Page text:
by Carson Lund Film

You Ain’t Seen Nothin’ Yet | Alain Resnais

June 7, 2013
You Ain't Seen

As with the latest films by Manoel de Oliveira and — prior to his recent passing — Raul Ruiz, it’s tempting to digest a new film by the 91-year-old French director Alain Resnais as an all-encompassing swan song, a final testament on the filmmaker’s accumulated thoughts on cinema and life. It becomes especially seductive, albeit worrisome, when taking into account the surface parallels between Resnais’s new movie and the final works of those two directors. Like Ruiz’s Night Across the Street, Resnais’s latest features actors who function less as autonomous characters than as vessels through which various past selves, both performative and “real,” vicariously merge. Resnais and Ruiz also share a propensity for antiquated techniques — split diopters, iris-ins, unnervingly conspicuous green-screen work, Georges Méliès-like disappearing acts — that look especially dated when created with digital post-production technology. And like Oliveira, Resnais seems content to center a film around decidedly old-world individuals — actors, artists, intellectuals — who convene in confined spaces that serve as arenas for hardened monologues on life, love and art.

But in spite of these surface parallels, it’s important to remember that Resnais’s new film is called You Ain’t Seen Nothin’ Yet, a title that seems to imply — no, boast — to its audience that the famously restless artist is not about to run out of new ideas just yet. And although You Ain’t Seen Nothin’ Yet essentially violates its titular promise by recycling themes and scenarios that we’ve seen from Resnais dozens of times over the decades — namely, the intersection of life and art, the cyclical yet distorting nature of memory, conversation as a form of therapy and self-exploration, and the central premise of gathering well-dressed adults in a mysteriously shifting temporary oasis — the film still offers up its own cluster of surprises.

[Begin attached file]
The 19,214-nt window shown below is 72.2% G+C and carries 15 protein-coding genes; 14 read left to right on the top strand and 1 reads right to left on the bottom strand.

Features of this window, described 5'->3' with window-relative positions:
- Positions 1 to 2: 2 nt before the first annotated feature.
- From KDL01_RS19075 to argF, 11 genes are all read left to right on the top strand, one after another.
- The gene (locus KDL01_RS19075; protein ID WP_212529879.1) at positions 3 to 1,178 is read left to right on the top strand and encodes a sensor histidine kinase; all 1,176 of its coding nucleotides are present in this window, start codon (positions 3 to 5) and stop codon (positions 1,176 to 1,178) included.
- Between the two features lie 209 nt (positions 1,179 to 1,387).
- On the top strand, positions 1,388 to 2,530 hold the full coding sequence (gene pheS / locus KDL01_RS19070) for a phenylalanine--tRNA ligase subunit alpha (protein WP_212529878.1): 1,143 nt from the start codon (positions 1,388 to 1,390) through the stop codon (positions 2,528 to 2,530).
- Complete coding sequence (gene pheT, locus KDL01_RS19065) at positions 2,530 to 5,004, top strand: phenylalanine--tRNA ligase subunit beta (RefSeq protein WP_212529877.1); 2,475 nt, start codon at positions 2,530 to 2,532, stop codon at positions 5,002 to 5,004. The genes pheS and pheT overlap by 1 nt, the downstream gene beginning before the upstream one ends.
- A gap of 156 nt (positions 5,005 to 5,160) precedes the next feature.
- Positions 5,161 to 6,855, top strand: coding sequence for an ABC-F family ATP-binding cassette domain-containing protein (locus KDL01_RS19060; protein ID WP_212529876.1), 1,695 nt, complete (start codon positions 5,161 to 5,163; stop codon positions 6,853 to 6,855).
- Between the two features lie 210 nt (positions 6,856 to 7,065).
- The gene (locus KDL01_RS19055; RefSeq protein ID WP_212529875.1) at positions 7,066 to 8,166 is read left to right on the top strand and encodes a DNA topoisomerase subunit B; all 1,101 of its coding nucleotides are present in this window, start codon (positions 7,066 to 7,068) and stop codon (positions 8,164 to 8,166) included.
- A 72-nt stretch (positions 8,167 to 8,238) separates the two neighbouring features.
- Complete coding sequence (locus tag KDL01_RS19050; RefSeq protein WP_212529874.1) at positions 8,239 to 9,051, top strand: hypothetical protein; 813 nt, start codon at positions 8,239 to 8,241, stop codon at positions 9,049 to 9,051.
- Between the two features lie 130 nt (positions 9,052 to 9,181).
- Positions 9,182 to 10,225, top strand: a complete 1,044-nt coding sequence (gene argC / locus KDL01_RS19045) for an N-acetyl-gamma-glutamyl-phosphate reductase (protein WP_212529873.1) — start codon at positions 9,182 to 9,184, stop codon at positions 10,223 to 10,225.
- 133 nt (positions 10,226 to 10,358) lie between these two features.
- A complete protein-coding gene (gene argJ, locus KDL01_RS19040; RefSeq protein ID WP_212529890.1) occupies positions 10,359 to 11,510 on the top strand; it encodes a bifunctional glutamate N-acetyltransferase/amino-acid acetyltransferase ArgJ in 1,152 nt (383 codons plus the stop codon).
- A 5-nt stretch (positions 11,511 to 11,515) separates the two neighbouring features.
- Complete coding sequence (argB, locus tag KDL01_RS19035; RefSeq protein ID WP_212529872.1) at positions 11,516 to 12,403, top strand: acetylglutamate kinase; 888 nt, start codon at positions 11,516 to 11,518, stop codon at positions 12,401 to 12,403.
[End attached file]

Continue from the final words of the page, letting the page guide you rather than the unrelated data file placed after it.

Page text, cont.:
The first of these surprises arrives before the film proper even begins. As a thick computer-generated troposphere fills the screen in shades of Egyptian blue and rust and a crashing, capital-M movie score ushers in the credit sequence, you might wonder if you’ve accidentally started watching a Mel Brooks science-fiction spoof. The film’s title shows up in a blocky, brick-red typeface not unlike the one used in the American posters for Wisit Sasanatieng’s Tears of the Black Tiger (2000), and ancient Greek iconography is superimposed over the amorphous image. It’s difficult to gauge the film’s tone right off the bat: sincerity, irreverence, or outright farce? This uncertainty is only compounded by an odd, clunky prologue that redundantly introduces the film’s cast of French performing-arts legends: first in a series of behind-the-head close-ups, then again as they arrive one-by-one at the mountain estate where the rest of the story takes place.

The film finds its footing soon after, though, when the ensemble finishes filing into the building and Resnais calmly presents his conceit. A recently deceased, fictional playwright named Antoine d’Anthac (Denis Podalydès) has invited two generations of actors whom he has directed before in his various renditions of the Greek myth Eurydice to his remote manor for a reading of his final will. Instead of a conventional wake, however, they get a screening of d’Anthac’s latest adaptation of Eurydice, a cheaply made, near-avant-garde video spectacle in an alleyway somewhere in France comprising a cast of po-faced twentysomethings. Michel Piccoli, Mathieu Amalric, Sabine Azéma, Pierre Arditi, Anne Consigny, and Lambert Wilson are all among the attendees, playing themselves more or less — so, needless to say, these kids have a stiff test audience.